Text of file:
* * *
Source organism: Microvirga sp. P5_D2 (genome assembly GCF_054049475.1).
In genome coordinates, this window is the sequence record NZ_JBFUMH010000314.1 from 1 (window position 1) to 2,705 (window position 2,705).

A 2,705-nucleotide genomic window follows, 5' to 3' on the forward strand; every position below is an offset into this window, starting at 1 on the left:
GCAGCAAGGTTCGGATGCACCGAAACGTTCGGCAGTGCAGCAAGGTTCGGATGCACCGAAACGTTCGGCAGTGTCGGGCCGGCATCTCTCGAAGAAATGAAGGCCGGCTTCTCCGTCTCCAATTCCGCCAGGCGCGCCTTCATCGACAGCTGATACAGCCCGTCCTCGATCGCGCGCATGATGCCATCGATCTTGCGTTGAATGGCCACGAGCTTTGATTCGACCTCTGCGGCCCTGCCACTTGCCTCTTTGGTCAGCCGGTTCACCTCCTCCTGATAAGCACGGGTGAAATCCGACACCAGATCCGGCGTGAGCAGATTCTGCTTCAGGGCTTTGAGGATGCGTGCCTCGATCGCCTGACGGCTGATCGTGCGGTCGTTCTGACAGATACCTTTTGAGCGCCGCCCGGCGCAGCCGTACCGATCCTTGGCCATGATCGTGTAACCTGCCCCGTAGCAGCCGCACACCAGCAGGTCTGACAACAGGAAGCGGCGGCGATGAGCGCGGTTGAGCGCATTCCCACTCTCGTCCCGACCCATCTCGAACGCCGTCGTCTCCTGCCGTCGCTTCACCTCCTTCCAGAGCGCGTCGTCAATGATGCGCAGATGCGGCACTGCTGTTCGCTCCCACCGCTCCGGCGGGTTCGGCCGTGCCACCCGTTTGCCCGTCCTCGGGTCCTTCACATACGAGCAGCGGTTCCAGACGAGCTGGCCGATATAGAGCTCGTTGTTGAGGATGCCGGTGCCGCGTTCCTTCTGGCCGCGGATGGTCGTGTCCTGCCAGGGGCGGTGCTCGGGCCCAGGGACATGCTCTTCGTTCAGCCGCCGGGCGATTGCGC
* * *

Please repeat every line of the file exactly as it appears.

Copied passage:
Source organism: Microvirga sp. P5_D2 (genome assembly GCF_054049475.1).
In genome coordinates, this window is the sequence record NZ_JBFUMH010000314.1 from 1 (window position 1) to 2,705 (window position 2,705).

A 2,705-nucleotide genomic window follows, 5' to 3' on the forward strand; every position below is an offset into this window, starting at 1 on the left:
GCAGCAAGGTTCGGATGCACCGAAACGTTCGGCAGTGCAGCAAGGTTCGGATGCACCGAAACGTTCGGCAGTGTCGGGCCGGCATCTCTCGAAGAAATGAAGGCCGGCTTCTCCGTCTCCAATTCCGCCAGGCGCGCCTTCATCGACAGCTGATACAGCCCGTCCTCGATCGCGCGCATGATGCCATCGATCTTGCGTTGAATGGCCACGAGCTTTGATTCGACCTCTGCGGCCCTGCCACTTGCCTCTTTGGTCAGCCGGTTCACCTCCTCCTGATAAGCACGGGTGAAATCCGACACCAGATCCGGCGTGAGCAGATTCTGCTTCAGGGCTTTGAGGATGCGTGCCTCGATCGCCTGACGGCTGATCGTGCGGTCGTTCTGACAGATACCTTTTGAGCGCCGCCCGGCGCAGCCGTACCGATCCTTGGCCATGATCGTGTAACCTGCCCCGTAGCAGCCGCACACCAGCAGGTCTGACAACAGGAAGCGGCGGCGATGAGCGCGGTTGAGCGCATTCCCACTCTCGTCCCGACCCATCTCGAACGCCGTCGTCTCCTGCCGTCGCTTCACCTCCTTCCAGAGCGCGTCGTCAATGATGCGCAGATGCGGCACTGCTGTTCGCTCCCACCGCTCCGGCGGGTTCGGCCGTGCCACCCGTTTGCCCGTCCTCGGGTCCTTCACATACGAGCAGCGGTTCCAGACGAGCTGGCCGATATAGAGCTCGTTGTTGAGGATGCCGGTGCCGCGTTCCTTCTGGCCGCGGATGGTCGTGTCCTGCCAGGGGCGGTGCTCGGGCCCAGGGACATGCTCTTCGTTCAGCCGCCGGGCGATTGCGC